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I found an interesting exercise on Number Theory (maybe interesting just for me, as I don't know how to solve it).

Compute the iterative sum of digits of: $1976^{1976}$.

I really don't know how to solve this exercise. I noted that $2025$ is the next perfect square and $2025-1976=49$, so $1976=2025-49$, and $49$ is a perfect square too. So I have to compute the sum of digits of $(45^2 - 7^2)^{45^2-7^2}$. I don't know how would that help me, but seemed like a hint to me when I found these two square roots.

Please help me. Thank you very much!

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    $\begingroup$ @Arthur I did not said that the difference between two perfect squares is a square, but that both numbers, 2025 and 49 are perfect squares. Thank you! $\endgroup$ – MM PP Oct 22 '18 at 14:32
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    $\begingroup$ You're right, I misread. $\endgroup$ – Arthur Oct 22 '18 at 14:32
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    $\begingroup$ Are you looking for the sum of the digits or for the iterated sum of the digits (which is essentially just the residue $\pmod 9$)? I don't really see how to get the literal sum of digits without brute force. To be sure, it's not that hard to do with brute force (just a couple of seconds in WA). $\endgroup$ – lulu Oct 22 '18 at 14:48
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    $\begingroup$ Please tell us where you found this exercise. I do not think there is any shortcut to this problem, as stated, other than explicit computation. $\endgroup$ – астон вілла олоф мэллбэрг Oct 22 '18 at 14:51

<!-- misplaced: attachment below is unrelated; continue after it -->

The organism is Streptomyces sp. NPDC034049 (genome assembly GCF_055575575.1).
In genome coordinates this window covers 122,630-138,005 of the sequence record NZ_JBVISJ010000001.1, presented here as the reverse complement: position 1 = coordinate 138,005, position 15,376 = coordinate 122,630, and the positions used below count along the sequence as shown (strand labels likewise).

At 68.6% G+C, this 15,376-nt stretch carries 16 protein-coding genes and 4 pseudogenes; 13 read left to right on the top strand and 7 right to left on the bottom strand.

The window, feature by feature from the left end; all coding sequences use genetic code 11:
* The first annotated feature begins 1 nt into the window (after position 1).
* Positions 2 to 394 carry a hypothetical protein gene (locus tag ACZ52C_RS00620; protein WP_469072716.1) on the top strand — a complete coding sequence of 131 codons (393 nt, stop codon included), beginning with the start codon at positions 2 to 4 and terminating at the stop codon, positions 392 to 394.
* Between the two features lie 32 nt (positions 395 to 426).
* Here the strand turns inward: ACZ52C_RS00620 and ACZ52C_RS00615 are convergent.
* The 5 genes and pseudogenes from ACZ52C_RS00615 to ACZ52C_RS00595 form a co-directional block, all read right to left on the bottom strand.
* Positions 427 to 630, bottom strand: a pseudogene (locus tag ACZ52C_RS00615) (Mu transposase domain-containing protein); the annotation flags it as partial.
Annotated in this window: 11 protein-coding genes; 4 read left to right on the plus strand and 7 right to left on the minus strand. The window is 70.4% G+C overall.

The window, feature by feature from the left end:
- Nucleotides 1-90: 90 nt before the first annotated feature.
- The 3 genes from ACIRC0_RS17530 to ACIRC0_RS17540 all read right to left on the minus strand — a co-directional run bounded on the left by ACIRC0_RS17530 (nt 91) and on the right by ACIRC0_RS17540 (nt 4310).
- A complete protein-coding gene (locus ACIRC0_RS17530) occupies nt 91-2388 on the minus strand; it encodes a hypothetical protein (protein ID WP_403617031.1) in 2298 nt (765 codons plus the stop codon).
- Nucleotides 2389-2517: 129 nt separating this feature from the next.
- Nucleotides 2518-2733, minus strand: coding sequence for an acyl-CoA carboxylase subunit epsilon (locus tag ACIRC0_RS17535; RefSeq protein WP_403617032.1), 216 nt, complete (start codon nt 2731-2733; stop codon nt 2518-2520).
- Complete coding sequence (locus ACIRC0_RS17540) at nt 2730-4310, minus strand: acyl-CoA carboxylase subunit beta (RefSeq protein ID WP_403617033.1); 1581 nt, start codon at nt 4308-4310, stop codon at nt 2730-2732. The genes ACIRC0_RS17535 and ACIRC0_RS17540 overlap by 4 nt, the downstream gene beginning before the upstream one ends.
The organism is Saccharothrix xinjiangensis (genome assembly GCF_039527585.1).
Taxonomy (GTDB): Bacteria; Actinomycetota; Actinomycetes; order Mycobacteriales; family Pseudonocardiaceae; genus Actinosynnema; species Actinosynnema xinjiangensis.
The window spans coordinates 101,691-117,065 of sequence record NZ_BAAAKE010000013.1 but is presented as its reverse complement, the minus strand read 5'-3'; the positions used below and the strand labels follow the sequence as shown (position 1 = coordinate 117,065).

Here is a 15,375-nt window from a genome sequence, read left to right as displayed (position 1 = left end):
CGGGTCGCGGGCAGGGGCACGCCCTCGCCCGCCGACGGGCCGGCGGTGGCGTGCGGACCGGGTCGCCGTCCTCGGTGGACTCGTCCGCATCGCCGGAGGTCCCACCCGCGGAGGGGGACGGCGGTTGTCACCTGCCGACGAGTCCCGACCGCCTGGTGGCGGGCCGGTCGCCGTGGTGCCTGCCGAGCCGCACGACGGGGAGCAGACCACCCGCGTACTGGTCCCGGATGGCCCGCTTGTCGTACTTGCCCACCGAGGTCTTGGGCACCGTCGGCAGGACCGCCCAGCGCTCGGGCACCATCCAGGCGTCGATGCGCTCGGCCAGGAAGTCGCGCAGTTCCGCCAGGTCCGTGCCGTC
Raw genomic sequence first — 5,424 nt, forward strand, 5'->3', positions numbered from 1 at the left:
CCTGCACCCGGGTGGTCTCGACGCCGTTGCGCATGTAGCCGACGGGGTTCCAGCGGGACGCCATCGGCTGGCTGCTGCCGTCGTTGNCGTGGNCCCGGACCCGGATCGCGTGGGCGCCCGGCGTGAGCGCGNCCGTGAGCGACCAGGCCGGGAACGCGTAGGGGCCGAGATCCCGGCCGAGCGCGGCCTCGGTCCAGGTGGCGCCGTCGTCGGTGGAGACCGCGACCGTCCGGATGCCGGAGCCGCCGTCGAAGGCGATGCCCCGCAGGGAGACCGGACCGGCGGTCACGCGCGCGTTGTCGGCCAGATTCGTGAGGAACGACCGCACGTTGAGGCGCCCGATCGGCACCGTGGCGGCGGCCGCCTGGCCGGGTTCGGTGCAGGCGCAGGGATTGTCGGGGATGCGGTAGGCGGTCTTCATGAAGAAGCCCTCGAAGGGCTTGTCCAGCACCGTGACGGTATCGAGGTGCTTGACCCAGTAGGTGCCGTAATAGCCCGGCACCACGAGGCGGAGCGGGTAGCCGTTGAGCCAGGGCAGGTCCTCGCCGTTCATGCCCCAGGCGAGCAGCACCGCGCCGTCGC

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    $\begingroup$ I think this is from some 1976 mathematical olympiad, and the correct version is: Compute the sum of the sum of the sum of the digits of $1976^{1976}$. But I can't find it online. It's not IMO 1976. $\endgroup$ – TonyK Oct 22 '18 at 15:03
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(I am assuming "sum of digits" means "iterated sum of digits")

First note that the iterated sum of the (decimal) digits of a number $n$ is equal to $n \mod 9$.

Then note that $(a^b) \mod 9= ((a \mod 9)^b) \mod 9$.

So

$(1976^{1976}) \mod 9 = ((1976 \mod 9)^{1976}) \mod 9 = (5^{1976}) \mod 9$

Now calculate the first few powers of $5$ modulo $9$:

$5^2 \mod 9 = 25 \mod 9 = 7$

$5^3 \mod 9 = 5 \times 7 \mod 9 = 35 \mod 9 = 8$

$5^4 \mod 9 = 5 \times 8 \mod 9 = 40 \mod 9 = 4$

$5^5 \mod 9 = 5 \times 4 \mod 9 = 20 \mod 9 = 2$

$5^6 \mod 9 = 5 \times 2 \mod 9 = 10 \mod 9 = 1$

$5^7 \mod 9 = 5 \times 1 \mod 9 = 5 \mod 9 = 5$

Can you see you can use this pattern to find $(5^{1976}) \mod 9$ ?

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